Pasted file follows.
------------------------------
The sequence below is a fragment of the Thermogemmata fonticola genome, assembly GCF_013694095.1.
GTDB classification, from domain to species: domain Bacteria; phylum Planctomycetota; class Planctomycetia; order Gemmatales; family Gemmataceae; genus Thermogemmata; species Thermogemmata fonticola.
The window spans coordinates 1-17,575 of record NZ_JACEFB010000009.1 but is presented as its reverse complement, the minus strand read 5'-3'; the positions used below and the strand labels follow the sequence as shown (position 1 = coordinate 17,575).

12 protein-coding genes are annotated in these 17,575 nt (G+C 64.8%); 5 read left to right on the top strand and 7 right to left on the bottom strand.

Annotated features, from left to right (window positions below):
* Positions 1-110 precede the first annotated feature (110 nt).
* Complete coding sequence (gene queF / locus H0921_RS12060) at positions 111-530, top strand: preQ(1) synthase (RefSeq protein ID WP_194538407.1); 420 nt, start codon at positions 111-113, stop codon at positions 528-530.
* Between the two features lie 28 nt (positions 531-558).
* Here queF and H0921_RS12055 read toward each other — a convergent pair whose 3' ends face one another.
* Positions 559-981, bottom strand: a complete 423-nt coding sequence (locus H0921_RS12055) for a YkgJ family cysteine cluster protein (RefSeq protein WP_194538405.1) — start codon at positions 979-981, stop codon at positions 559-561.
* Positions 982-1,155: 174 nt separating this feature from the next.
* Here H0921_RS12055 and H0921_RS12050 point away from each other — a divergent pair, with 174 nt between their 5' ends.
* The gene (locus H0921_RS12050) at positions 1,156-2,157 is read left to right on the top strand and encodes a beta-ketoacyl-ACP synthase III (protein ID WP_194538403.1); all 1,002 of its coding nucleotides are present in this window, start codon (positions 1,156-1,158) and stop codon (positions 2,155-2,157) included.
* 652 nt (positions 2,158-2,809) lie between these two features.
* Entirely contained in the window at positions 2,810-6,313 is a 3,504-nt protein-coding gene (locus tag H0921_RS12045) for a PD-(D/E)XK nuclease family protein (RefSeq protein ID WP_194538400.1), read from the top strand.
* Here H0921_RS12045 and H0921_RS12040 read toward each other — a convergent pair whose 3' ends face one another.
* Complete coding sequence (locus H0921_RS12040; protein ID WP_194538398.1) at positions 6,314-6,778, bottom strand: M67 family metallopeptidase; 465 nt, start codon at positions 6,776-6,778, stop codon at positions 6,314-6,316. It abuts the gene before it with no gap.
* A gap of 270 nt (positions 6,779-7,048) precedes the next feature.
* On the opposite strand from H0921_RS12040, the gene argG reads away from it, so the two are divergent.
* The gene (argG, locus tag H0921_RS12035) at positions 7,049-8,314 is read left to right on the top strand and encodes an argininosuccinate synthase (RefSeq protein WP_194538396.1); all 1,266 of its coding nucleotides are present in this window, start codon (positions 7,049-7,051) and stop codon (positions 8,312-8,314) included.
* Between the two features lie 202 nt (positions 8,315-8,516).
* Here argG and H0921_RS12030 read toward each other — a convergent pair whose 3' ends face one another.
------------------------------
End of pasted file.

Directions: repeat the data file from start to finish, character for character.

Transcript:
The sequence below is a fragment of the Thermogemmata fonticola genome, assembly GCF_013694095.1.
GTDB classification, from domain to species: domain Bacteria; phylum Planctomycetota; class Planctomycetia; order Gemmatales; family Gemmataceae; genus Thermogemmata; species Thermogemmata fonticola.
The window spans coordinates 1-17,575 of record NZ_JACEFB010000009.1 but is presented as its reverse complement, the minus strand read 5'-3'; the positions used below and the strand labels follow the sequence as shown (position 1 = coordinate 17,575).

12 protein-coding genes are annotated in these 17,575 nt (G+C 64.8%); 5 read left to right on the top strand and 7 right to left on the bottom strand.

Annotated features, from left to right (window positions below):
* Positions 1-110 precede the first annotated feature (110 nt).
* Complete coding sequence (gene queF / locus H0921_RS12060) at positions 111-530, top strand: preQ(1) synthase (RefSeq protein ID WP_194538407.1); 420 nt, start codon at positions 111-113, stop codon at positions 528-530.
* Between the two features lie 28 nt (positions 531-558).
* Here queF and H0921_RS12055 read toward each other — a convergent pair whose 3' ends face one another.
* Positions 559-981, bottom strand: a complete 423-nt coding sequence (locus H0921_RS12055) for a YkgJ family cysteine cluster protein (RefSeq protein WP_194538405.1) — start codon at positions 979-981, stop codon at positions 559-561.
* Positions 982-1,155: 174 nt separating this feature from the next.
* Here H0921_RS12055 and H0921_RS12050 point away from each other — a divergent pair, with 174 nt between their 5' ends.
* The gene (locus H0921_RS12050) at positions 1,156-2,157 is read left to right on the top strand and encodes a beta-ketoacyl-ACP synthase III (protein ID WP_194538403.1); all 1,002 of its coding nucleotides are present in this window, start codon (positions 1,156-1,158) and stop codon (positions 2,155-2,157) included.
* 652 nt (positions 2,158-2,809) lie between these two features.
* Entirely contained in the window at positions 2,810-6,313 is a 3,504-nt protein-coding gene (locus tag H0921_RS12045) for a PD-(D/E)XK nuclease family protein (RefSeq protein ID WP_194538400.1), read from the top strand.
* Here H0921_RS12045 and H0921_RS12040 read toward each other — a convergent pair whose 3' ends face one another.
* Complete coding sequence (locus H0921_RS12040; protein ID WP_194538398.1) at positions 6,314-6,778, bottom strand: M67 family metallopeptidase; 465 nt, start codon at positions 6,776-6,778, stop codon at positions 6,314-6,316. It abuts the gene before it with no gap.
* A gap of 270 nt (positions 6,779-7,048) precedes the next feature.
* On the opposite strand from H0921_RS12040, the gene argG reads away from it, so the two are divergent.
* The gene (argG, locus tag H0921_RS12035) at positions 7,049-8,314 is read left to right on the top strand and encodes an argininosuccinate synthase (RefSeq protein WP_194538396.1); all 1,266 of its coding nucleotides are present in this window, start codon (positions 7,049-7,051) and stop codon (positions 8,312-8,314) included.
* Between the two features lie 202 nt (positions 8,315-8,516).
* Here argG and H0921_RS12030 read toward each other — a convergent pair whose 3' ends face one another.